And so, instead of the quick jolt of relief, Claire woke slowly, groggy, medicated, and sore. Sitting up against the headboard, she winced against the pain of her bruised ribs. Her eyes adjusted to the dark, and the unfamiliar room came into focus. The door was cracked open, and a thin beam of yellow light was streaming in from the next room. Claire could hear hushed voices, the clicking of buttons, soft pacing. Stretching tentatively, she noted the small bandage in the crook of her arm where the IV needle had been. There were no more machines now, just that thin beam of light indicating that she was still being watched. The young woman rubbed at her eyes, at her pounding temples, attempting to make sense of the sounds and visions rattling in her head. Gunshots, smoke, the hum of helicopters, the hand at her throat.


Through the cracked door Carmen watched Claire, perched in the corner by the headboard, knees drawn to her chest, aggressively biting her nails (no easy feat, as the thief had noted the acrylic manicure earlier). She entered the room, trying not to startle her disoriented guest. Carmen’s long red robe gave off a similar silhouette to her signature coat, but her face, free from the perpetual shadow of her hat brim, was a novelty. Still, Claire hardly seemed to notice. But at least she didn’t seem to mind.


“It’s a horrible habit, I know,” Claire remarked, not bothering to look up, “I just couldn’t stand the thought of his skin cells anywhere on me…I needed them off.”


“You fought back,” Carmen said decisively.


“When I could.”


Good girl, thought Carmen to herself, but she merely nodded in understanding, lifting an ungloved hand to reveal her own nails, jagged and bitten to the quick. “Genetics?” She ventured, shyly.


Claire gave a half smile and a lifeless chuckle, “I never saw Dad do it, then again I never saw Dad do much of anything.”


“You got more than I did.”


“Touche.”


The two shared a semi-comfortable moment of silence before Claire interjected, “You know, it’s funny, I always pictured under your gloves you had these impeccably manicured hands. Buffed, and not too long, natural length, almond shaped…”


“You’ve imagined my nails?” Carmen’s voice dangled between baffled and amused.


“Don’t make fun of me!” The smile finally reached her eyes, if only for a moment, “I thought about a lot of things after I found out about what happened, and before I suppose, for work. It was just after, the whole thing got in my head. I guess I became obsessed with what I didn’t know, and I filled in the blanks.”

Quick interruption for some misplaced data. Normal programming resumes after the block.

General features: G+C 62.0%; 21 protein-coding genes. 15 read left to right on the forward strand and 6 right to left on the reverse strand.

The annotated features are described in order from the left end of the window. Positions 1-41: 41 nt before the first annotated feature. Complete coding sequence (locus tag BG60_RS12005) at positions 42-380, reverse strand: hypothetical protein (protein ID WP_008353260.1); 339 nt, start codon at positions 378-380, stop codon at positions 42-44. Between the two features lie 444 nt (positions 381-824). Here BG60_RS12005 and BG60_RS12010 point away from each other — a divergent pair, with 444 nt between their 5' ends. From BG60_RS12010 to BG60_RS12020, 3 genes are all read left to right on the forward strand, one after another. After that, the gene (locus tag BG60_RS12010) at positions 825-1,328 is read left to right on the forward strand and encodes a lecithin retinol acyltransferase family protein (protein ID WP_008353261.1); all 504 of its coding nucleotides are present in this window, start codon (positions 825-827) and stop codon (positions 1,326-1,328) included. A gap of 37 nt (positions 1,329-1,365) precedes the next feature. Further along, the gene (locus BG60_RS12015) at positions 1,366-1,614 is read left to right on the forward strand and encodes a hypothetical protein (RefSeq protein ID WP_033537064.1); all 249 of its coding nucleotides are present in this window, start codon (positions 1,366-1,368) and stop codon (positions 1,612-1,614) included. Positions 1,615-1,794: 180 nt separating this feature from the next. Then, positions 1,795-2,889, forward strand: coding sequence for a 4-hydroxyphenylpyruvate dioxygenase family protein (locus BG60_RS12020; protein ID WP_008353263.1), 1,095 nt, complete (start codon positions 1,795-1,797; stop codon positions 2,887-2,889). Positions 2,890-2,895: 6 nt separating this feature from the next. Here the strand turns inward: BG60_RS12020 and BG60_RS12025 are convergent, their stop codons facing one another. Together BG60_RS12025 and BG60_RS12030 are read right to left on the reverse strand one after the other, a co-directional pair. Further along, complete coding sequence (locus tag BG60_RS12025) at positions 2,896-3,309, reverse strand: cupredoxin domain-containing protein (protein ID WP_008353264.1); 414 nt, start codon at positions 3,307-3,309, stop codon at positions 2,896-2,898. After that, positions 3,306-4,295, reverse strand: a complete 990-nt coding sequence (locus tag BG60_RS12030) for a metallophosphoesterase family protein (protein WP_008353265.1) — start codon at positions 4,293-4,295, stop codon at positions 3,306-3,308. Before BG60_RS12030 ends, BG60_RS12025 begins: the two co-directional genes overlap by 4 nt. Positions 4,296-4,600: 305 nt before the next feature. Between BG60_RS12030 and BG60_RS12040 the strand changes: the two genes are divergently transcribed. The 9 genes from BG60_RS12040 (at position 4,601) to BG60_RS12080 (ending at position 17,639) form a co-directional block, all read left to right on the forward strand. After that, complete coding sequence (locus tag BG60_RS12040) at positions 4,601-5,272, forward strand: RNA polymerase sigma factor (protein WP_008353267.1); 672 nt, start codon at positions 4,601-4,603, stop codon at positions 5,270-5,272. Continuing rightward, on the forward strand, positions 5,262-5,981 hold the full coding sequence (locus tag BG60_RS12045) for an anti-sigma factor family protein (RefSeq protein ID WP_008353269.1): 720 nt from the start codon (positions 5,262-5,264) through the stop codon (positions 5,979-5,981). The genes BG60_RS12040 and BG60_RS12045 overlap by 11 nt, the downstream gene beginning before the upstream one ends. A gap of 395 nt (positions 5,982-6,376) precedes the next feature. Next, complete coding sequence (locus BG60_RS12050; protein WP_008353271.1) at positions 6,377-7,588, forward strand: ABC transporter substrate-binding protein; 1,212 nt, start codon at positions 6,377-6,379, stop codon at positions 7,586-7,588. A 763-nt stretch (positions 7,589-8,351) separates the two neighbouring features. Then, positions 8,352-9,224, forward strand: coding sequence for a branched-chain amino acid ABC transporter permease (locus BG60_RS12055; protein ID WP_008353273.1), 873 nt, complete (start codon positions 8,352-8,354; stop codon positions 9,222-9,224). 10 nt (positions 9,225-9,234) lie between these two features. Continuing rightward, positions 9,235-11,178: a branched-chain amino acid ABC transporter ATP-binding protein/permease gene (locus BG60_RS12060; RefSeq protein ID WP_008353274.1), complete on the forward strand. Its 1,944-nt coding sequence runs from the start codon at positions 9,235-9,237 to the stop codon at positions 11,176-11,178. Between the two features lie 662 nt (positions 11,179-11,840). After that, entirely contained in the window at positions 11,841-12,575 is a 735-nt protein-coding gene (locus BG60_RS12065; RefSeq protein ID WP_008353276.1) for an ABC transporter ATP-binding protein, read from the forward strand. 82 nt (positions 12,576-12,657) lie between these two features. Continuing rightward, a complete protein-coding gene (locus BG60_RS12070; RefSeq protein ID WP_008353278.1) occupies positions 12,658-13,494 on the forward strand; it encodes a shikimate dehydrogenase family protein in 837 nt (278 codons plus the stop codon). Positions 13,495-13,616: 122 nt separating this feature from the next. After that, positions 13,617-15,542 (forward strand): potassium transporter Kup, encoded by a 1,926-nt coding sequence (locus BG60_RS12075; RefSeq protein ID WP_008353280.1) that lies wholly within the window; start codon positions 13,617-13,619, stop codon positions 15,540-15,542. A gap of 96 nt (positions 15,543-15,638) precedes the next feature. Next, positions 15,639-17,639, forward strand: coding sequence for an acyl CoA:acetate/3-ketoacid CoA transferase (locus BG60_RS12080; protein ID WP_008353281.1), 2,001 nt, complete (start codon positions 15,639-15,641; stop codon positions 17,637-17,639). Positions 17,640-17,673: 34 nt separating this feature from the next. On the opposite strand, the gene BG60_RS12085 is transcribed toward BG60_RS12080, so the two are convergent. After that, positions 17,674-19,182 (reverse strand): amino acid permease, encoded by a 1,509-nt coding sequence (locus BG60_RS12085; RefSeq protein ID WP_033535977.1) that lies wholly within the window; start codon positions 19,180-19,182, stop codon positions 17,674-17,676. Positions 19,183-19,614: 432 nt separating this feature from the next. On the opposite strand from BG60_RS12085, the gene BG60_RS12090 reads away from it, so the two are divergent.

“You weren’t wrong. It’s a childhood habit that gloves and manicures curbed, barring the occasional relapse.”


“This being one of them?” Claire queried.


“Indeed.”


“I’m sorry.”


Carmen laughed, her official, lyrical laugh, “My nail beds will recover, Claire.”


“You know that’s not what I meant.”


Carmen’s face sobered, and she took a tentative step toward the footboard, “When I was a detective, I worked and lived in two male dominated industries. Both law enforcement and crime. ACME was never the boys club to the same extent of a police force, but it was the 80s and attitudes were different. I was still the girl detective. And I did whatever I could to be seen as an equal, both by those I worked with an by those I hunted.”


“You were better than them,” Claire interjected.


Carmen smirked, “Respect for my abilities and respect for my personhood were two very different things. And back in the days before the C5, detective work went a lot slower. Plane rides and stakeouts took time. Sometimes I had a worthy companion for a game of chess, Suhara, the Chief. But more often than not the pastime of choice was poker. And there I learned in the game, as in life, it all comes down to your tell. I learned the art of withholding and concealment. In many ways it made me a better criminal. I couldn’t show weakness, not to my colleagues and not to my nemesis.”


“Hence the gloves?”


“I was a teenage detective with no money and no patience for the salon. Gloves were practical and effective. I had two rules, no visible ticks and no visible vices.”


“So you were hiding.”


“I was strategizing.”


“And did it work?”


“It isn’t quite that simple,” Carmen answered. “Now, do you remember what happened?”


Claire nodded slowly, “It comes in flashes, but I think so…for the most part.”


“You’re going to have to talk to someone. It doesn’t have to be me. Anna could only treat what she could see.”


“So you expect me to find a confidant at VILE?” Claire asked, sarcasm heavy in her tone.


“I do not. Which is why I have called in reinforcements.”